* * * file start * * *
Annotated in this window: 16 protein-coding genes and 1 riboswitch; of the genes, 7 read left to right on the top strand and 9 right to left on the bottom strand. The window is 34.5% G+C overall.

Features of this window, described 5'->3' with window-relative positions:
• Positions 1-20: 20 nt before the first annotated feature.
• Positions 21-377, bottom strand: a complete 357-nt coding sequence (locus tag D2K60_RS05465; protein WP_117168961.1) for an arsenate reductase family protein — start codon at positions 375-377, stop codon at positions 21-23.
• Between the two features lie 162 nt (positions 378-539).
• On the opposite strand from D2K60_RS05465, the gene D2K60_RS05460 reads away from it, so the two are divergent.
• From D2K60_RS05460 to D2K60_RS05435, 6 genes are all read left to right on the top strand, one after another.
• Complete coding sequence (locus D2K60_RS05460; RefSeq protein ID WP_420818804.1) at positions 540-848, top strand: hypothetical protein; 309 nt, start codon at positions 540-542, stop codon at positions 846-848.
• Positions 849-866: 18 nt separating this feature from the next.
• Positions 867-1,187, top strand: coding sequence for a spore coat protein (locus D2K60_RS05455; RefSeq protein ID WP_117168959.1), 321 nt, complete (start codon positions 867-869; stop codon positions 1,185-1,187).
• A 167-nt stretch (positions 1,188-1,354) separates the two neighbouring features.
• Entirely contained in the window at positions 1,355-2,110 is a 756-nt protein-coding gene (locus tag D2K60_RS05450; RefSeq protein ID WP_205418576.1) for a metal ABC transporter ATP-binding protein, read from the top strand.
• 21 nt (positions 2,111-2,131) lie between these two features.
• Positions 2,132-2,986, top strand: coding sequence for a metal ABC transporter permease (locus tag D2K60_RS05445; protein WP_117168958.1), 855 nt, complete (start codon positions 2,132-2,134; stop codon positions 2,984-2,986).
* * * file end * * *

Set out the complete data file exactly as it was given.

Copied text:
Annotated in this window: 16 protein-coding genes and 1 riboswitch; of the genes, 7 read left to right on the top strand and 9 right to left on the bottom strand. The window is 34.5% G+C overall.

Features of this window, described 5'->3' with window-relative positions:
• Positions 1-20: 20 nt before the first annotated feature.
• Positions 21-377, bottom strand: a complete 357-nt coding sequence (locus tag D2K60_RS05465; protein WP_117168961.1) for an arsenate reductase family protein — start codon at positions 375-377, stop codon at positions 21-23.
• Between the two features lie 162 nt (positions 378-539).
• On the opposite strand from D2K60_RS05465, the gene D2K60_RS05460 reads away from it, so the two are divergent.
• From D2K60_RS05460 to D2K60_RS05435, 6 genes are all read left to right on the top strand, one after another.
• Complete coding sequence (locus D2K60_RS05460; RefSeq protein ID WP_420818804.1) at positions 540-848, top strand: hypothetical protein; 309 nt, start codon at positions 540-542, stop codon at positions 846-848.
• Positions 849-866: 18 nt separating this feature from the next.
• Positions 867-1,187, top strand: coding sequence for a spore coat protein (locus D2K60_RS05455; RefSeq protein ID WP_117168959.1), 321 nt, complete (start codon positions 867-869; stop codon positions 1,185-1,187).
• A 167-nt stretch (positions 1,188-1,354) separates the two neighbouring features.
• Entirely contained in the window at positions 1,355-2,110 is a 756-nt protein-coding gene (locus tag D2K60_RS05450; RefSeq protein ID WP_205418576.1) for a metal ABC transporter ATP-binding protein, read from the top strand.
• 21 nt (positions 2,111-2,131) lie between these two features.
• Positions 2,132-2,986, top strand: coding sequence for a metal ABC transporter permease (locus tag D2K60_RS05445; protein WP_117168958.1), 855 nt, complete (start codon positions 2,132-2,134; stop codon positions 2,984-2,986).